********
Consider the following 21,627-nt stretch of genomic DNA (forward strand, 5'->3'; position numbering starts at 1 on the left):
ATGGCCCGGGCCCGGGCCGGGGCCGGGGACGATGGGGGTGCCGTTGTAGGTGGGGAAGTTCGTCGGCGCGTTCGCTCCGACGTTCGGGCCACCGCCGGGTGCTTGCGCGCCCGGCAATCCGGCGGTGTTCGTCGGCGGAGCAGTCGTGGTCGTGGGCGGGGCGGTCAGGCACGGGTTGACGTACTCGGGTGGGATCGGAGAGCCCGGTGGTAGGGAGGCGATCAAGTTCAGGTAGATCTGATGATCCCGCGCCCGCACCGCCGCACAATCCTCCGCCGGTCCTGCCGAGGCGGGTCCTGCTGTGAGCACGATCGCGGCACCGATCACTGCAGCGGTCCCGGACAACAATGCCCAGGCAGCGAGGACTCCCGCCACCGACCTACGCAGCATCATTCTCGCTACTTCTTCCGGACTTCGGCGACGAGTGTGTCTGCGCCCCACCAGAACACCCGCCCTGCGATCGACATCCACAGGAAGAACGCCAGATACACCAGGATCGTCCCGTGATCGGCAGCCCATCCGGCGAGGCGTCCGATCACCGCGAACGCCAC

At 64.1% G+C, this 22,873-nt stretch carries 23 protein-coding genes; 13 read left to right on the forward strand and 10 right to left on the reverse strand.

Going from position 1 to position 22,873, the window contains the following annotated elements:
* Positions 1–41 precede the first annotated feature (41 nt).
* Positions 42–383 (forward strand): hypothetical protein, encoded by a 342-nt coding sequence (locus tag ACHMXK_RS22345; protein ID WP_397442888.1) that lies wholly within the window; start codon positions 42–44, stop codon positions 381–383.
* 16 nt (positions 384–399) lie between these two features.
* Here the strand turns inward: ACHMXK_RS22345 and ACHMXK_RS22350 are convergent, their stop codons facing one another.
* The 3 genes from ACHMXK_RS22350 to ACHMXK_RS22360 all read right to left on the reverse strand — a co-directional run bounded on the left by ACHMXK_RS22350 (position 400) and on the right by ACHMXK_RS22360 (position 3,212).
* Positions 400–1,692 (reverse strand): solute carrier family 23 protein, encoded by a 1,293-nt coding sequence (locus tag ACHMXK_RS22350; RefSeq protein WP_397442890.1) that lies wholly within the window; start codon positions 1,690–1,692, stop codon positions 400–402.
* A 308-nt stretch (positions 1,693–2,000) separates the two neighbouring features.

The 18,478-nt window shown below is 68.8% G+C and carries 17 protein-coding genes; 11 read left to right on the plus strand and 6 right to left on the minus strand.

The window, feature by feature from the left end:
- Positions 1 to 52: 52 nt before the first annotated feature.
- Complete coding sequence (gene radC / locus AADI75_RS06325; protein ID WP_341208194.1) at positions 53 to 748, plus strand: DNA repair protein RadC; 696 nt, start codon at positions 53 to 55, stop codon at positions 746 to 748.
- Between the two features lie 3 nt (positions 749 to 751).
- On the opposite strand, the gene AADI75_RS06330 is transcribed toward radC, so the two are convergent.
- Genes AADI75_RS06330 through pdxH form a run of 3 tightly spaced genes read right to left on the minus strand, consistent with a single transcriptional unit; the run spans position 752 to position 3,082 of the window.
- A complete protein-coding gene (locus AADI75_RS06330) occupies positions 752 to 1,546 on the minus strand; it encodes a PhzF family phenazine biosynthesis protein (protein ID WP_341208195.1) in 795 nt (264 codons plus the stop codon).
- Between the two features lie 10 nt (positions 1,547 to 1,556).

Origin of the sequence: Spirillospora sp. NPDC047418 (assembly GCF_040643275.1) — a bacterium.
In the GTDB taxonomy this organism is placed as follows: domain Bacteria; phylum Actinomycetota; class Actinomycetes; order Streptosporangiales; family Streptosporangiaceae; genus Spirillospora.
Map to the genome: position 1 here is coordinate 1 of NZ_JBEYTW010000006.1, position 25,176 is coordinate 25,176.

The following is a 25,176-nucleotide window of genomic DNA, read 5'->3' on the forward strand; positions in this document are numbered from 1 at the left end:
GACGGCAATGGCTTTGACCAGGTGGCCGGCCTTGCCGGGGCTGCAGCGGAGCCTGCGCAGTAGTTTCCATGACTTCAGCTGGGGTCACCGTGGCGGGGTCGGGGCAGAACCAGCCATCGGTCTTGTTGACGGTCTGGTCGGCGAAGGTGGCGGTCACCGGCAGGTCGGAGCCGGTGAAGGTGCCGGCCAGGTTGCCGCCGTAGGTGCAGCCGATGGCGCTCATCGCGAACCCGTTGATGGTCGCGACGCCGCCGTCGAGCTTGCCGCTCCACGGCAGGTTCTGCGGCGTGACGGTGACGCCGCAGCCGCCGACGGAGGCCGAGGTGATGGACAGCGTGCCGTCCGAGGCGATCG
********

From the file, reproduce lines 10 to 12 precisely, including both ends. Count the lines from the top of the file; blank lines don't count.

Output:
* Positions 400–1,692 (reverse strand): solute carrier family 23 protein, encoded by a 1,293-nt coding sequence (locus tag ACHMXK_RS22350; RefSeq protein WP_397442890.1) that lies wholly within the window; start codon positions 1,690–1,692, stop codon positions 400–402.
* A 308-nt stretch (positions 1,693–2,000) separates the two neighbouring features.

The 18,478-nt window shown below is 68.8% G+C and carries 17 protein-coding genes; 11 read left to right on the plus strand and 6 right to left on the minus strand.